the computation has been clarified somewhat over what Moon has seen.

Actually I was reading your new version.  That allowed me to omit a lot of
comments addressed to problems in the previous version that you had already

    Moon then comments on the ``flood of mathematics'' in the description of
    the CPL computation. The description of the CPL computation is meant to be
    precise. We are writing a specification, not a user's guide. Let the
    companies write user's guides. My own canvassing of readers showed that
    the explanation based on local rules - the explanation that was in
    CONCEPTS earlier and which I replaced with the current explanation - was
    not understandable by a range of people, including algorithms hackers.
    The most experienced algorithms hackers were not entirely sure that the
    rules provided a well-defined total ordering, nor did they completely
    believe that the algorithm would run in reasonable time.

I think I was the first to say that the previous explanation was not good.
Your replacement explanation is definitely better.  I am trying to improve
it further with my suggestions.

    I will need major convincing that a second explanation is needed. Perhaps
    we need to work on the current one to make it understandable to
    casual readers, but that is a separate affair. I will take a try at
    re-writing the computation description using the local precedence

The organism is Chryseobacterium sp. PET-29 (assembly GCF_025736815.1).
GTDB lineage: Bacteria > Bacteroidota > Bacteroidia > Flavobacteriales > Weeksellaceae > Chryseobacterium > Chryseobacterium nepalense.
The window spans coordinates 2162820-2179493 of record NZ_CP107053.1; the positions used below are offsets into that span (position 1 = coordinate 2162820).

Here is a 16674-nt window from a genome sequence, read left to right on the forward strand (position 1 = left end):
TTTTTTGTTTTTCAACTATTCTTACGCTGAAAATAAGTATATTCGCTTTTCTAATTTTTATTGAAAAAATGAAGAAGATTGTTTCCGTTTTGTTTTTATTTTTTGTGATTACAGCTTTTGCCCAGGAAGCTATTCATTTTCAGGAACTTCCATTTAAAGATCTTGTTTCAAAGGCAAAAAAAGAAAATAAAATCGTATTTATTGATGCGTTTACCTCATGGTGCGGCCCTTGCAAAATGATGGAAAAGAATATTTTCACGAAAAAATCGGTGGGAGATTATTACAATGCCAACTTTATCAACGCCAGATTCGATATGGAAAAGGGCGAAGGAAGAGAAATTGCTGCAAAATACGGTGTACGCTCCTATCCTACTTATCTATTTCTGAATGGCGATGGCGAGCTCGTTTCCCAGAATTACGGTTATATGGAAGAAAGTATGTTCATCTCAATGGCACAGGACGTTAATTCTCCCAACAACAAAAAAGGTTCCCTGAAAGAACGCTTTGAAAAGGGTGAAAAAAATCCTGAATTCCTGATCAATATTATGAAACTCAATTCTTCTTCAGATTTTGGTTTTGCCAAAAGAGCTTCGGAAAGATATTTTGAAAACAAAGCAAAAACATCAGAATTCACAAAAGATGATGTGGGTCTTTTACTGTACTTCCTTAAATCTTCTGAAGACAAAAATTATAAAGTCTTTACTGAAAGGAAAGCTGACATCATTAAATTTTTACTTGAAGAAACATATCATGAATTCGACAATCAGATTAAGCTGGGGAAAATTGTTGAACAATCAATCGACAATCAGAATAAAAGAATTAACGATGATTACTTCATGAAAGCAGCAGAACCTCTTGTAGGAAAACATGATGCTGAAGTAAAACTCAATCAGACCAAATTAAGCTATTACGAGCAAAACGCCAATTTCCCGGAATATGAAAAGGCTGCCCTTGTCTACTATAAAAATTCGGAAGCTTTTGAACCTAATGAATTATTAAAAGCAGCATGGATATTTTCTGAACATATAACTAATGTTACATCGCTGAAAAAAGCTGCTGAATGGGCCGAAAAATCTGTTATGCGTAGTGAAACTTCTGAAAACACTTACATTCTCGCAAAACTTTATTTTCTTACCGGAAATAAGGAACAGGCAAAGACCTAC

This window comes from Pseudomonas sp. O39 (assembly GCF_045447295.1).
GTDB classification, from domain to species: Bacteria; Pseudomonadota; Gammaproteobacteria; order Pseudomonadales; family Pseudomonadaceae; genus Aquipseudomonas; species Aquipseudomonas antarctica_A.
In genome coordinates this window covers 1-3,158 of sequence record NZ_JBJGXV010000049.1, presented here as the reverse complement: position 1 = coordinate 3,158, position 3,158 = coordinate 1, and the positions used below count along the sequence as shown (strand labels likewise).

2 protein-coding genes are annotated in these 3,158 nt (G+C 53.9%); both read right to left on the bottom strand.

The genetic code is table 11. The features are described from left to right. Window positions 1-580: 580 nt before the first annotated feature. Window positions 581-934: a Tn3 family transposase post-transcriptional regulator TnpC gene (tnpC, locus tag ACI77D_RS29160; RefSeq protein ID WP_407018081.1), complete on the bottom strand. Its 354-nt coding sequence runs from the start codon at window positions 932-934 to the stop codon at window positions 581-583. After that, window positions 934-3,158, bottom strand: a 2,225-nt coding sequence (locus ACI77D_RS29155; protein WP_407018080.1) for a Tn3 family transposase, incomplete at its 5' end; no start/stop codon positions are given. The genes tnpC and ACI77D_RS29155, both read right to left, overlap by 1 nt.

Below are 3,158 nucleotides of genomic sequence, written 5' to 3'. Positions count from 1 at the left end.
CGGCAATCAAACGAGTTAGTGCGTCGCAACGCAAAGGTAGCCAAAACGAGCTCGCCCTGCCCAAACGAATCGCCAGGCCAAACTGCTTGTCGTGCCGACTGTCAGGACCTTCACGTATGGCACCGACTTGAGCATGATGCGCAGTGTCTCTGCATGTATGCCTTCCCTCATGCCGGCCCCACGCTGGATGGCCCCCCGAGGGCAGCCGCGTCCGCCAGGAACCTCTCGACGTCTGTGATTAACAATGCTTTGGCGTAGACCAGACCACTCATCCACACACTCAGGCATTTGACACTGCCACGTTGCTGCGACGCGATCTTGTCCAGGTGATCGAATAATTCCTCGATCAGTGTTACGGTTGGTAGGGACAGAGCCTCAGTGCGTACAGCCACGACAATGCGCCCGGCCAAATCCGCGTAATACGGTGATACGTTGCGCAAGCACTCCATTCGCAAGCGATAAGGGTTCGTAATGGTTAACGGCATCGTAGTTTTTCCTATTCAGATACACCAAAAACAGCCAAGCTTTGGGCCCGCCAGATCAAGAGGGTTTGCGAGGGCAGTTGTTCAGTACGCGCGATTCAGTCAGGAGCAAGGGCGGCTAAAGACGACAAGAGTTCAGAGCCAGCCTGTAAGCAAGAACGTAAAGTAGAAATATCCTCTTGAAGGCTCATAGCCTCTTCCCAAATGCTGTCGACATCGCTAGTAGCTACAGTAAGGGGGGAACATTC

order definition Moon suggested.

Please note that I did not suggest adding a second explanation.  I
suggested eliminating unnecessary complexity from the current one (with
no thought of casual readers, incidentally), plus adding some motivation
(partly for casual readers, partly so the X3J13 committee will be able
to understand what we are presenting them with in a reasonable amount of
time).  In making a proposal, I believe that motivation for why things
are proposed to be a certain way is nearly as important as a precise
description of the particular way they are proposed to be.  This makes
it much easier to evaluate the proposal, and it makes implementors
likely to implement the proposal with fewer mistakes.

    Moon writes:

    ``I found the description of preorder treewalk virtually incomprehensible.``

    Gabriel collapses. I really, really find this hard to believe. Let's look
    at it:

    ``A preorder treewalk is defined in terms of the order in which classes
    are visited while performing a process called ``walking from a class.''
    The following is a recursive definition of walking from a class.  Let C be
    a class and let C1...Cn be its direct superclasses in the local precedence
    order.  Nodes are visited unless they have already been visited.  To walk
    from C, first C is visited, then we walk from C1, then we walk from C2,
    and so on until we finally walk from Cn.''

    I can write the program to do this from this description.  

So can I.  I don't see what that has to do with it.  It took me just as long
to understand the English as it would have taken to write and debug the program,
and I don't see why we can't do better than that.  If we can't, let's put the
program in the document and take out the English.

							       This description
    is about as closely copied from Knuth as it can be, given that we don't have
    trees and that the same classes can be encountered by different paths.